Tuesday, February 14, 2012



The heart can think of no devotion
Greater than being shore to ocean -
Holding the curve of one position,
Counting an endless repetition.

-Robert Frost

Communism, while it might not have been such a good thing for the people living in Eastern Europe during the Cold War, was responsible for producing, under exceptionally straightened conditions in its Soviet-style film schools, some of the most interesting and challenging European films of the 1950s, '60s, and '70s. It's quite probable that political orthodoxy, which forced conformity to strict rules of plotting and characterization, also inspired several filmmakers to create their best work as a form of tacit dissent. How else to account for the many superb films from Poland, Czechoslovakia, East Germany, Hungary, Yugoslavia, Romania, and even Bulgaria? Films like Wajda's Kanal (1958) , Kawalerowicz's True End of the Great War (1957), Weiss's Romeo, Juliet, and the Darkness (1959), Jireš's The Cry (1963), Passer's Intimate Lighting (1965), Berković's Rondo (1966), Fábri's Two Halftimes in Hell (1962), and Gaal's The Falcons (1970)? Andrzej Wajda put it succinctly: "It's dangerous, but there are ways to get round political censorship. There are no ways to get round the censorship of money that you have in the west, which is much stronger." (1)

Károly Makk (b. 1925) tried for five years to make a film of Tibor Déry's 1956 novella Szerelem, known in English simply as Love. It was published the year of the Hungarian revolution, and Déry was imprisoned for his role in it. Sentenced to nine years, he was released in 1961 and granted amnesty in 1962.

Makk made his film of the novella in 1971. It is the story of Luca (Mari Törőcsik), whose husband János (Iván Darvas) is imprisoned for ten years for his political activities. Luca cares for János's old mother, played by the incomparable Lili Darvas. She doesn't tell her that János is in prison, and instead makes up an elaborate story about him making a movie in New York. She even writes letters, affixes American postage stamps to the envelopes, and mails them to the old woman's house. She carries on this hoax until the old woman's death. Without disclosing how long it has been (when the film opens it is the winter of János's first year in prison), the rest of the film shows us János's abrupt release and his reunion with Luca.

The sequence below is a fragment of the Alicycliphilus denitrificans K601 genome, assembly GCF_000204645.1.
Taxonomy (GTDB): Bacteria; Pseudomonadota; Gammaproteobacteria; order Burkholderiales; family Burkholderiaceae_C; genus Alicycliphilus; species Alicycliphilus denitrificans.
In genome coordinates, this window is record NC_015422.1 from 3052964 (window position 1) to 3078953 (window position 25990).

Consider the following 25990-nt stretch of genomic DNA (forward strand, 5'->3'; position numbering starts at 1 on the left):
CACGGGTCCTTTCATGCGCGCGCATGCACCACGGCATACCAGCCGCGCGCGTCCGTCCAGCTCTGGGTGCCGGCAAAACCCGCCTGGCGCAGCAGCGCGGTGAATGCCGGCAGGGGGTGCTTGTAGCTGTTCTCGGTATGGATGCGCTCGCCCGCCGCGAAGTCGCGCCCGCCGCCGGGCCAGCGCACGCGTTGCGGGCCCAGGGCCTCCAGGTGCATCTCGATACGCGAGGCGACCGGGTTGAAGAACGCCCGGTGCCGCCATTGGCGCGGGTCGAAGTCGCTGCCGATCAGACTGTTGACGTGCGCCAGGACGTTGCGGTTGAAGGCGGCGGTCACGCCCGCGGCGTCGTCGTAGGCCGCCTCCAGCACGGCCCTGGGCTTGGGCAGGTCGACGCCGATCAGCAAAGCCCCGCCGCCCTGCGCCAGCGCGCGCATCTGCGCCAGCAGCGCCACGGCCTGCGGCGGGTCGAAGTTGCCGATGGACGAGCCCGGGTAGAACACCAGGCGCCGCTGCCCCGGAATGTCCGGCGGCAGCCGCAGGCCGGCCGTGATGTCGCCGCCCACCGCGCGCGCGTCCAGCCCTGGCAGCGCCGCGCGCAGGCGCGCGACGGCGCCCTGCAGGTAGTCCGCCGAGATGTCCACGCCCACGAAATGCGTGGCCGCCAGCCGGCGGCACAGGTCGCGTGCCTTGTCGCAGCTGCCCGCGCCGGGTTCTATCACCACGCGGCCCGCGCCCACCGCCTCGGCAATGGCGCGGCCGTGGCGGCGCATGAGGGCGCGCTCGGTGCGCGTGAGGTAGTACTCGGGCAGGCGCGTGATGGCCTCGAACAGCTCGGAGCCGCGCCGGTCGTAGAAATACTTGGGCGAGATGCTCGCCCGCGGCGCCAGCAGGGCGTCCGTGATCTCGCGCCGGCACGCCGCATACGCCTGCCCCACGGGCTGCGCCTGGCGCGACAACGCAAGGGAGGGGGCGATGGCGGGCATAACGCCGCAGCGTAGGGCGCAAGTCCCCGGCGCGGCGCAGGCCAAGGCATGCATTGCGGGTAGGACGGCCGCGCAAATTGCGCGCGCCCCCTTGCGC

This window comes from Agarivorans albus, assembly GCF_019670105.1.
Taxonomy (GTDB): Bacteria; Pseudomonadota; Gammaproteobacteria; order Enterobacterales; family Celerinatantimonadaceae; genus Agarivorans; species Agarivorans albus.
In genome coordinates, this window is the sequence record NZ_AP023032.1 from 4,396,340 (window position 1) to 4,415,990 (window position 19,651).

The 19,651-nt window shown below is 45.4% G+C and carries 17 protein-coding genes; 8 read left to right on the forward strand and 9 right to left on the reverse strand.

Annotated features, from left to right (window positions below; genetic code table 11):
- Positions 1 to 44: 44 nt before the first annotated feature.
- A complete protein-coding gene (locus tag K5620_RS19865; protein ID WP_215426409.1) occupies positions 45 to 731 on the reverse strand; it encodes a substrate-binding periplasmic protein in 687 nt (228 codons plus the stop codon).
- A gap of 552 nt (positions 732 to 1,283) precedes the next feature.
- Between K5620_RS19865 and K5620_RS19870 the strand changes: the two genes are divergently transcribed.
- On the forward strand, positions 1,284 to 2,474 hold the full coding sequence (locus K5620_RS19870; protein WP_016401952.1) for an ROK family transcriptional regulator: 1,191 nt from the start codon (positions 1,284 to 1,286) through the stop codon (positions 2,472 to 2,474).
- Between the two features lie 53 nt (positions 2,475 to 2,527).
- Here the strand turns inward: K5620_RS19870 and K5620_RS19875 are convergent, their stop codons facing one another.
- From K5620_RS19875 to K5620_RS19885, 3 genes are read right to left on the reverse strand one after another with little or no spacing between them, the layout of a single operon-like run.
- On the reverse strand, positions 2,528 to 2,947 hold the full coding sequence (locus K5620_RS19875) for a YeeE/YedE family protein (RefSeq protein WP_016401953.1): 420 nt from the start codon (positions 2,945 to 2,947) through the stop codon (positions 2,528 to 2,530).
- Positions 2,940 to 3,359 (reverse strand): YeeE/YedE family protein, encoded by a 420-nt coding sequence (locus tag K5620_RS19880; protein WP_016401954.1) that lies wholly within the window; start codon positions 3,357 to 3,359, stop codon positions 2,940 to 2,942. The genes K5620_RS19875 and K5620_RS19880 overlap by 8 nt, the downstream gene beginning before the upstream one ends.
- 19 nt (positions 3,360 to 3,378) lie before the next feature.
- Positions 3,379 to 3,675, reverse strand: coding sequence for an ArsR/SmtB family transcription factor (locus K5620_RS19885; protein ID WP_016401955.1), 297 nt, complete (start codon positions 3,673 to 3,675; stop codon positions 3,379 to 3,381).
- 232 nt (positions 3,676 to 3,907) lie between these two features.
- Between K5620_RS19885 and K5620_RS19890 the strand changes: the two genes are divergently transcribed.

The film is a beautifully artful collection of stark black-and-white images, into which Makk throws us flashing glimpses of the memories and fantasies of the characters. When we see János's mother, there are momentary, fleeting images of the past, old photographs, advertisements, men in top hats on horseback. When Luca is onscreen, we see flashes of János's arrest, the inside of a prison.

The long sequence of János's release is one of the tenderest and most moving lovers' reunions on film. On a day not reserved for shaving inmates, a barber enters János's cell and shaves him without saying a word. They then take him to an office where a uniformed man asks him "Destination?"
"I don't know," János replies.
"What do you mean? You don't know your destination?"
"No. I don't know where they're taking me."